In this scenario, you can see 4xx or 5xx at the beginning of the bounce code. The reason could stem from the contacts having a full mailbox or temporary server interruption from inbox provider’s side. After having 3 consecutive soft bounces, we mark the contact as “bounced” as in the case of a hard bounce.

(3) Message content

Content in your message also plays a vital role, if it contains blacklisted link, link to a site having malware, a phrase or a bad image, the inbox providers will take no time to bounce such messages.

(4) Reputation

Reputation plays a crucial role, and if you have received a significant number of spam complaints, some inbox providers will choose to block your email, considering the mal sending reputation.

(5) Restrictive DMARC record for your sending domain

This can cause legitimate messages to bounce. If you have a p=reject record this will cause all messages to bounce if you haven’t setup DKIM.

(6) “Auto-bounce” email addresses recognized as ‘bad’

Some contacts get “auto-bounce” when they have a visibly bad email address like 2345@1234.com. they automatically get showed up as “bounced” in the message report along with a 9.1.5 bounce code.

(7) “From email” address

If you are using “From email” with the address you are not allowed to, like @yahoo.com, this will make the message bounce. Read why Gmail, AOL, Yahoo emails are not allowed as From Addresses.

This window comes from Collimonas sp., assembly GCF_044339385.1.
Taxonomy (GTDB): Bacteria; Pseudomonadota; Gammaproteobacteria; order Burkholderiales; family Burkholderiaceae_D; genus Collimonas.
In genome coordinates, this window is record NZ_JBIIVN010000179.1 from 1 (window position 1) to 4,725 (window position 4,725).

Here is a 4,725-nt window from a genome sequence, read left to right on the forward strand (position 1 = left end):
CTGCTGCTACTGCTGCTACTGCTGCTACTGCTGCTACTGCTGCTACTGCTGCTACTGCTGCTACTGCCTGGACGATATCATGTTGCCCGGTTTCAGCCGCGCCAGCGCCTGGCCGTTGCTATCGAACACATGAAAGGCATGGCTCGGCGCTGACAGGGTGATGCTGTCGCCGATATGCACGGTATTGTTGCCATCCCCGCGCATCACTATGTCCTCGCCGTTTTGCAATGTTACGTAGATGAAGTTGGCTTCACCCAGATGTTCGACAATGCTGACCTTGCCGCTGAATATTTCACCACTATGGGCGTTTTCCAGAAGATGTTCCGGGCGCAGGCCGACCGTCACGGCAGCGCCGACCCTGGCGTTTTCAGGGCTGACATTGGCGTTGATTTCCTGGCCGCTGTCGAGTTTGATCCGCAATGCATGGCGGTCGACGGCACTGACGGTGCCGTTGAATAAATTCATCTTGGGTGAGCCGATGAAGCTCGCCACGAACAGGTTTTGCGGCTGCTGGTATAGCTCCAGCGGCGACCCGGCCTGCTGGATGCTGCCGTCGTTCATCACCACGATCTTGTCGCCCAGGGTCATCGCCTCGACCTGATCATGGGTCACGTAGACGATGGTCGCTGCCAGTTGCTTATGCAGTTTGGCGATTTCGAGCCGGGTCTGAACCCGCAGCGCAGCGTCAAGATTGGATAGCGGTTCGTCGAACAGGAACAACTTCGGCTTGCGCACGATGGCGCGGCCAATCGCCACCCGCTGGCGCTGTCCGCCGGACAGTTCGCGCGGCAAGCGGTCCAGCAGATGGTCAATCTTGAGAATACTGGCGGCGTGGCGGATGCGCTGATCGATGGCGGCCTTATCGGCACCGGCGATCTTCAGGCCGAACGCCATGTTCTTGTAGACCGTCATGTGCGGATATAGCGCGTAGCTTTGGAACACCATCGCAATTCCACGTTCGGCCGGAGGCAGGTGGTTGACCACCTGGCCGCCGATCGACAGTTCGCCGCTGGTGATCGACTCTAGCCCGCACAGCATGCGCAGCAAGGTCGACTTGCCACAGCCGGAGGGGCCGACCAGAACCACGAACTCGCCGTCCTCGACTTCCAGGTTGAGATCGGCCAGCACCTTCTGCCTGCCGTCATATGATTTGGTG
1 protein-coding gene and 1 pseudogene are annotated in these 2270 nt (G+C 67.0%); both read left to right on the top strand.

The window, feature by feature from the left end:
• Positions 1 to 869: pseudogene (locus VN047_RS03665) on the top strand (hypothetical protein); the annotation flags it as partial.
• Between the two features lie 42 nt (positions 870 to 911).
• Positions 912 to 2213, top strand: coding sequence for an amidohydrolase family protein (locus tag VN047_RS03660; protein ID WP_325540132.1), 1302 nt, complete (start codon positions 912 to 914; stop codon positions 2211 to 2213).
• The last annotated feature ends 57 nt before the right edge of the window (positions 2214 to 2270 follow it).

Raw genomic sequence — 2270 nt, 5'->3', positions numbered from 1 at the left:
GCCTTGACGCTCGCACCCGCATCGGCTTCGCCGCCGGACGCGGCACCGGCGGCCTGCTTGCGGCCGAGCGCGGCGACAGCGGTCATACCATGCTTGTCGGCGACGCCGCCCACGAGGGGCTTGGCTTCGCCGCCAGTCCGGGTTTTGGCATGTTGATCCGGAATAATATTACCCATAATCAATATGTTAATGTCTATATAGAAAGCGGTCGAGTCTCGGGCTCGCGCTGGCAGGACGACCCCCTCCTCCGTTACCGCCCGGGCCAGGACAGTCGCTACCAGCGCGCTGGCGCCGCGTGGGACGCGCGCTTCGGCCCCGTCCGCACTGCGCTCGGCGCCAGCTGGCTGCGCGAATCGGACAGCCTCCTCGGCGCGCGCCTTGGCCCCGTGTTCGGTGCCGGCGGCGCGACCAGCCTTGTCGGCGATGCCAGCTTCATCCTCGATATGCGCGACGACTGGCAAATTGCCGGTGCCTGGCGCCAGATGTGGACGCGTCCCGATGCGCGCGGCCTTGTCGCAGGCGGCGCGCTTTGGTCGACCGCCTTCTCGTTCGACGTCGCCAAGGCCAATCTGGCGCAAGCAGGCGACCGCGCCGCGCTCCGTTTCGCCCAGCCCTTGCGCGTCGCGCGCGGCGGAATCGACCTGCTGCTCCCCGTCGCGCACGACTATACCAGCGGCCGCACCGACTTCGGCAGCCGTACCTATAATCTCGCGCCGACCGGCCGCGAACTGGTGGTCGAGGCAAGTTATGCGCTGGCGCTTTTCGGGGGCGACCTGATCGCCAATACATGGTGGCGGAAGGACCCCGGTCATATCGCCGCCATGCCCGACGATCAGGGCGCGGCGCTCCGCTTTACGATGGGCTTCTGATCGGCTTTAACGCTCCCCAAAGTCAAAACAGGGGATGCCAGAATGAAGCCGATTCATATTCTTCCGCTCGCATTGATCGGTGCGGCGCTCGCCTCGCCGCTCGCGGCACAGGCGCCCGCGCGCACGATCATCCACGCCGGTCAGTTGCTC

Why do I see a spike in my bounce rate?

This could be stemmed from accidently adding some old contacts into your new list. These contacts could have expired email addresses and that is what could be spiking the bounce rates. For this, having a hard look at the list cures the problem. Another reason that could add in is your messages might have contained some phrases or links that triggered some major spam filters.

Now, this is not a big issue as it is temporary and can be resolved by avoiding such links in future messages.

Lastly, the block could contribute to high bounce rate; block arises because of high spam complaints. However, these issues resolve on their own if you have a sound background.

Reference: Reduce high spam complaint rate for emails

How can I reduce my high bounce rate?

Here are some steps you can take. But before that, know that as long as you are opting healthy practices like secure opt-in forms, you will notice a low bounce rate. At times, shut down of email addresses or contacts signing up with wrong emails like john@gmai.com, in such a case, it is completely normal to see 0.5-1% bounce rate. High bounce rates usually result from the reasons innocent and may not have to do much with your mistakes.  Now let us see some measures to cut bounce rates.